George D. Demetri, MD: But this is the other rule we break, right? In pancreas cancer, virtually nobody makes it to fourth- or fifth-line therapy. I would say the majority of patients at our centers make it to fifth-, sixth-, seventh-line therapy, which is unusual. So, I think we all wind up doing the same thing. We make the big list. And I say to people, “Here, we have options.” And the issue for us is to decide together which of these options to use. We have options now in terms of schedule, oral, IV, things that fit their lifestyle, things that have certain benefits. And then, typically the patients will say, “You’ve seen a lot more of these than I have. I’m not making this decision alone.” I say, “No, but let’s make it together.” It’s the shared decision making that Paolo Casali in Italy always talks about.
William D. Tap, MD: I know, it’s true. And I’m finding, too, that more and more patients are coming with their own list, right? Because, with that information, that helps guide discussions, as well.
Mark Agulnik, MD: So, I’ll just say one thing. My worry, always, is the patient who doesn’t know better or can’t bring that list, and is someone that doesn’t have the list. I always worry about the two lines of therapy and hospice. That is always a worry for me, because you said we don’t have patients that don’t get four, five, or six lines of therapy; we just don’t see those patients. But, there are patients out there in the community that really stop after two, and that’s disheartening that there isn’t that better education out there.
William D. Tap, MD: Yes, I think so. There is a difference where there is this journey that we can continue to work with patients on, right? And I think that’s an important thing to understand. But, before we move on into some of these options, I just want to get an idea of how often you monitor patients. Do you start a regimen and you walk away, and 5 months later you come back? What do you do?
Mark Agulnik, MD: For the chemotherapeutics, I’m often doing every two cycles. As I get to the third- and fourth-line, depending on what the drug and the toxicity profile is, I usually then start to extend to three cycles, so 9 weeks typically. For the targeted agents, I typically do several months, sometimes 3 months. I try not to scan too early. I try to temper some of the expectations. I really try to allow someone to get a full try on these drugs.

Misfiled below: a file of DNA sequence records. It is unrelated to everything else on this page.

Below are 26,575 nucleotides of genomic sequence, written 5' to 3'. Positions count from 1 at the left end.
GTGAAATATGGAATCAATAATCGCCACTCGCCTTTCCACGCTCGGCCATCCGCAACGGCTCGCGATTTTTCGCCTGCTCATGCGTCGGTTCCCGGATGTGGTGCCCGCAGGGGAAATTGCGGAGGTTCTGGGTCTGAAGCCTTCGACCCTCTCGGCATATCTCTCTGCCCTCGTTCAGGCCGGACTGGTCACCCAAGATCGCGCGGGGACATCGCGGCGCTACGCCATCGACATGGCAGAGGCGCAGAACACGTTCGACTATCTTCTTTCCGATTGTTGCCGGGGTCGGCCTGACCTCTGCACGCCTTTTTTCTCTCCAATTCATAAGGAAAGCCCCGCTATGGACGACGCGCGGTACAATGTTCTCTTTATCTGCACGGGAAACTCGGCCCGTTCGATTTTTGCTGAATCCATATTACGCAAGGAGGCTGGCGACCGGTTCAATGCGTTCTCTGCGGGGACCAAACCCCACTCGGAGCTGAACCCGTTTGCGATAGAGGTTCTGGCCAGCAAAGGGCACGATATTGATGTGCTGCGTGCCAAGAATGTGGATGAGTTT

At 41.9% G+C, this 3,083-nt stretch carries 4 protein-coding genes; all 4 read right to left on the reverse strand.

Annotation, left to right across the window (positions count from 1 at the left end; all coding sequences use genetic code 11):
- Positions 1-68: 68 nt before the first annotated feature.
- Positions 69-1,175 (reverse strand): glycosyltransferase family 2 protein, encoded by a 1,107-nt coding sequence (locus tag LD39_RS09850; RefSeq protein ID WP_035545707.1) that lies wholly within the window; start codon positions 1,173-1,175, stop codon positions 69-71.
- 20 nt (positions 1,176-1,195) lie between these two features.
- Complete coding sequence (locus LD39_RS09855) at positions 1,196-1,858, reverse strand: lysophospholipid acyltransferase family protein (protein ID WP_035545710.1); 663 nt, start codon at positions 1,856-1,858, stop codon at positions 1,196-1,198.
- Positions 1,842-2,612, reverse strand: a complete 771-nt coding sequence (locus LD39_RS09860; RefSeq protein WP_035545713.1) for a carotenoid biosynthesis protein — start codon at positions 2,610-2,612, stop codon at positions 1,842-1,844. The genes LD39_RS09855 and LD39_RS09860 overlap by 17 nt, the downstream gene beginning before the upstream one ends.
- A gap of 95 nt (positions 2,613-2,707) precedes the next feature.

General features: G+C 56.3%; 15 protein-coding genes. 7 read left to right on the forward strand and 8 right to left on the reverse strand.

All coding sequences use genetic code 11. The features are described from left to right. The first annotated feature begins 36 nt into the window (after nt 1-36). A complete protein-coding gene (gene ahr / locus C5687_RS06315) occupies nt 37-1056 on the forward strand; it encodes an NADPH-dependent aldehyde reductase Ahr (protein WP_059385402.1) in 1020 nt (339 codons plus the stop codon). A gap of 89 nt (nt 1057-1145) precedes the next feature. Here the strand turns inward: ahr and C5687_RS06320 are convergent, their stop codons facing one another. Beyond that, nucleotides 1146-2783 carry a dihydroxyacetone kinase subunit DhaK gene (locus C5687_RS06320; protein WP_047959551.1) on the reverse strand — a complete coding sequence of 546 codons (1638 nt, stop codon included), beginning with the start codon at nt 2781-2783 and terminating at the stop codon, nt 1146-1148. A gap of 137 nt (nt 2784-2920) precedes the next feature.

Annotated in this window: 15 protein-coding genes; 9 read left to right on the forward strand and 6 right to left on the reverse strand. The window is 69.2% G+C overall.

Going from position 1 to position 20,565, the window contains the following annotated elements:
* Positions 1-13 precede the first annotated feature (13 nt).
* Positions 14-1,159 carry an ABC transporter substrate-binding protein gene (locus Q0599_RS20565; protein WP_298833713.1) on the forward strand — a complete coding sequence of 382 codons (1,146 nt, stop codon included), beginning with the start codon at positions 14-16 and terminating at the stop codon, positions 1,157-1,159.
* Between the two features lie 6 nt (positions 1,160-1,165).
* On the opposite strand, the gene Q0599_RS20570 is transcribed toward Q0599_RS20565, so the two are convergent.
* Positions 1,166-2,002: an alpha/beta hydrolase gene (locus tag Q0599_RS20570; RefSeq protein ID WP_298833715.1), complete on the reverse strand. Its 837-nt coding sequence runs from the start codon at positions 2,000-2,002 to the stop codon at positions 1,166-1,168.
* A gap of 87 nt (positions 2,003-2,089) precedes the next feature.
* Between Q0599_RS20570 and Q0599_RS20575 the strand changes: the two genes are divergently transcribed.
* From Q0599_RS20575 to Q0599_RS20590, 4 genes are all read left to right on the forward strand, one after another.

Shreyaskumar Patel, MD: I think this is one area where what we write in clinical trials is indeed how we practice. Early on in the course of the therapy, we want to take a closer look to make sure that the efficacy/toxicity balance is still maintained in the patient’s favor. And as they get on cruise control mode, if you will, you can space out the scans. A comment I wanted to make about the previous conversation is that, again, this is probably more relevant to our colleagues in the community. The general principles we outlined for second-line and future-line therapies is absolutely correct, and there’s no disagreement. But, there are nuances about individual histologies that only we would know, and we are guilty of not publishing and writing everything up. And even if it’s there, it’s in some obscure thing that they can’t have access to, right?
So, it gets to the example of if it’s an angiosarcoma, don’t send them to the surgeon to cut it out. There are lots of different drugs, and we can try taxanes, for example. For the synovial sarcoma, for example, the gemcitabine/docetaxel experience doesn’t seem to be that great. Maybe what we end up with is pazopanib, which would be a good idea. I think those are the kinds of things where the word out there would be, pick up the phone and call your local consultant, if you will, right? We can frequently guide you in terms of what may be a better strategy or a better sequence, recognizing that sometimes you end up going through the whole sequence for one reason or another.
William D. Tap, MD: And I’ll say, not only a phone call, but have the patient visit. Because, I think any one of us can look at a patient for 5 seconds and say, “I know exactly what they’re able to tolerate or where we begin to gauge them.” Sometimes doing that over the phone can be very difficult, right? And we’ll talk about that a little bit later, too, because we’ll have to talk about how to manage toxicities.
Transcript Edited for Clarity